The tourist attractions in Chiang Mai, Thailand, are often touted as must-sees. If you know anyone who’s been to northern Thailand, you’ve probably heard tales of zip-lining, tiger-petting, and elephant-riding. In the city, ardent tuk-tuk drivers rumble through the busy streets, honking their horns in search of vacationers to whisk away to tourist destinations like Doi Suthep, Tiger Kingdom, or Walking Street. Many travelers come to Chiang Mai to see these things but leave without experiencing the charm and beauty tucked away in the village countryside.

These three sisters have lived in the same village their whole lives.

Outside the city, the busy streets and crowded bars give way to miles and miles of green rice paddies that stretch earnestly into the horizon. The air clears and the sky opens, offering the most striking pink and orange sunsets. The world gets quieter, older.

This is the Chiang Mai that belongs to the locals. The homes here are simple—some of them constructed of nothing more than wooden planks and tin panels. There are gardens in the backyard and hammocks strung between trees. Villagers spend the evenings chatting and laughing in the street as chickens and dogs dart through their legs. From the bank of the canal, crickets chirp and frogs bellow. Wind chimes dangle from the eaves, clothes hang on the line, children play in the stream.


Here village markets are thronged with locals who have come to buy ingredients for the evening’s meal—rice, chicken, cashews, eggs. Here weather-beaten Christian cemeteries lie silently next to modest Buddhist temples. Here the leaves of mango trees sway in the warm breeze and water buffalo graze in the fields.

This is God’s country—the kind of landscape that reaches into the core of your being and awakens a new sense of self. In the countryside, the rainclouds are not a damper on your plans but a complement to the scenery. There are bicycles rather than motorcycles, butterflies rather than street rats. It is only in these places, away from the immutable thrum of the city, that you will experience the essence of Chiang Mai—the very foundation of Thai culture and community.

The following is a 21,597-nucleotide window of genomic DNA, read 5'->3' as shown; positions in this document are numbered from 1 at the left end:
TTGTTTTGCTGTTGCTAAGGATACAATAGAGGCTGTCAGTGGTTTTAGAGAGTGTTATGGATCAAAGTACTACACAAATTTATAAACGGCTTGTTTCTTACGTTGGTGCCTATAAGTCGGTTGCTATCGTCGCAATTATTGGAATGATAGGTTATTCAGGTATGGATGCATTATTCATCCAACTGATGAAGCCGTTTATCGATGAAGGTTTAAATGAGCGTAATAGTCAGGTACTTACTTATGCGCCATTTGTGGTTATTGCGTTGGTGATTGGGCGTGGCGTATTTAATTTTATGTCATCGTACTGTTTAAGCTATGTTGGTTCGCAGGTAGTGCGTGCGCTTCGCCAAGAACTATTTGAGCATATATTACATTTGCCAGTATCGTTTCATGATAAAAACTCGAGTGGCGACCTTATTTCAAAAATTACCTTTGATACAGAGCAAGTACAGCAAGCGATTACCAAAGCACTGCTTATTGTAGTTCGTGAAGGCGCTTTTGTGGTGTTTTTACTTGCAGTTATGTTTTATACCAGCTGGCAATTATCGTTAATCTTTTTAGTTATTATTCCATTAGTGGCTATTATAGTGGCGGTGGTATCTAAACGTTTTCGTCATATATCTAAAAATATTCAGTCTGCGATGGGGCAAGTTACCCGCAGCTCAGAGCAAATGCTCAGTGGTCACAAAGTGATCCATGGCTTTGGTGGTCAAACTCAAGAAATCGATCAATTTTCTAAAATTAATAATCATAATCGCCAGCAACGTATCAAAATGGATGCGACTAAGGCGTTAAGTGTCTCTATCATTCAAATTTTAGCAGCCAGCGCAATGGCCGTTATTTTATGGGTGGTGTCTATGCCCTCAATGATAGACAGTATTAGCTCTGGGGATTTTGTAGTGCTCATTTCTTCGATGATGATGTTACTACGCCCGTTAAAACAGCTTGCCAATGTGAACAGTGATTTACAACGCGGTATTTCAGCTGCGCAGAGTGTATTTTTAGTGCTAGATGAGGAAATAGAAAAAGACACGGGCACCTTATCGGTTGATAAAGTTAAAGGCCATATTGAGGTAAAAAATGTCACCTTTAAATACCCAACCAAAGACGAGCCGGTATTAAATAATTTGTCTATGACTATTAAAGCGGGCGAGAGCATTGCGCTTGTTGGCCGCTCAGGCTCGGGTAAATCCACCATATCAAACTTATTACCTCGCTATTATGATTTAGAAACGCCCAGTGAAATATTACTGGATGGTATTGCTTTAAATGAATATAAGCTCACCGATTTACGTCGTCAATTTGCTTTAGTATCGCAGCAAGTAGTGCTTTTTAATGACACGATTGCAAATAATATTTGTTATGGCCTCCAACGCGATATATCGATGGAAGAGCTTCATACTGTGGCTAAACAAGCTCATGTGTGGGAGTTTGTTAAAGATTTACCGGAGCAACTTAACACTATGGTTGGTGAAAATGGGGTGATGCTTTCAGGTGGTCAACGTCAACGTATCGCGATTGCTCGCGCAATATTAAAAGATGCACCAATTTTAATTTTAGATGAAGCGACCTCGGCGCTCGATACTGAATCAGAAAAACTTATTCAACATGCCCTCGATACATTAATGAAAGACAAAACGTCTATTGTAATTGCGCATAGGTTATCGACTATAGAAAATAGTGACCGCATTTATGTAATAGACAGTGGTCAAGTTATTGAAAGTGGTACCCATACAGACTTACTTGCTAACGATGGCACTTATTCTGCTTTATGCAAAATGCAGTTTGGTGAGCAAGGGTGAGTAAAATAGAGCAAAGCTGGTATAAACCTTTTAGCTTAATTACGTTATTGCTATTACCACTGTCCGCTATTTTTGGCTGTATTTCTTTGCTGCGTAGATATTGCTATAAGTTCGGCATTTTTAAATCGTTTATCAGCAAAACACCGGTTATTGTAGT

In the morning you will be awakened by the sunlight streaming through the window and the cry of exotic birds calling from the trees. You will shower with a bucket of water and a ladle; you will be fed chicken legs and sticky rice for breakfast. And when you step outside onto the porch, you will not hear the rumbling of engines or the shouting of street vendors but the laughter of children andthe hum of insects in the reeds. You will smell the sweet scent of eucalyptus and jasmine. You will see the sunrise reflected in pools of still water.


This Chiang Mai, the whimsical countryside of the locals, stands as a reminder that Thailand is not only a place of adventure and excitement but also a place of rejuvenation and introspection. Here, outside the city limits, the beautiful, quiet energy can be just as gratifying as the fast-paced city life if you just slow down to notice it.

Leaving the City

Tourists seldom visit the outskirts of the city, but the countryside of Chiang Mai is accessible to those who are willing to be a little adventurous. Local transportation is the fastest and easiest way to get there. From the city, ask a tuk-tuk driver to take you to the central market, known as Warorot or Gat Luang. Near the entrance of the market, blue, green, white, and yellow trucks converge at the truck station. Each color coincides with a province outside Chiang Mai. The yellow trucks, specifically, take passengers to Doi Saket―a small town about 45 minutes from the city. In Doi Saket, you can stay a few nights in a Thai-style bungalow and rent a bicycle to explore the winsome villages and rolling farmland.

Pam Headen, an American who is a longtime resident of Chiang Mai, says: “This has been my home for 37 years, and I still feel the sense of adventure. I love the people, the food, the weather, the garlic smell when we eat, the croaking frogs keeping me up at night, the language, the market place. I could go on and on. Thailand will always be a part of me.”

—Jenna Hoffman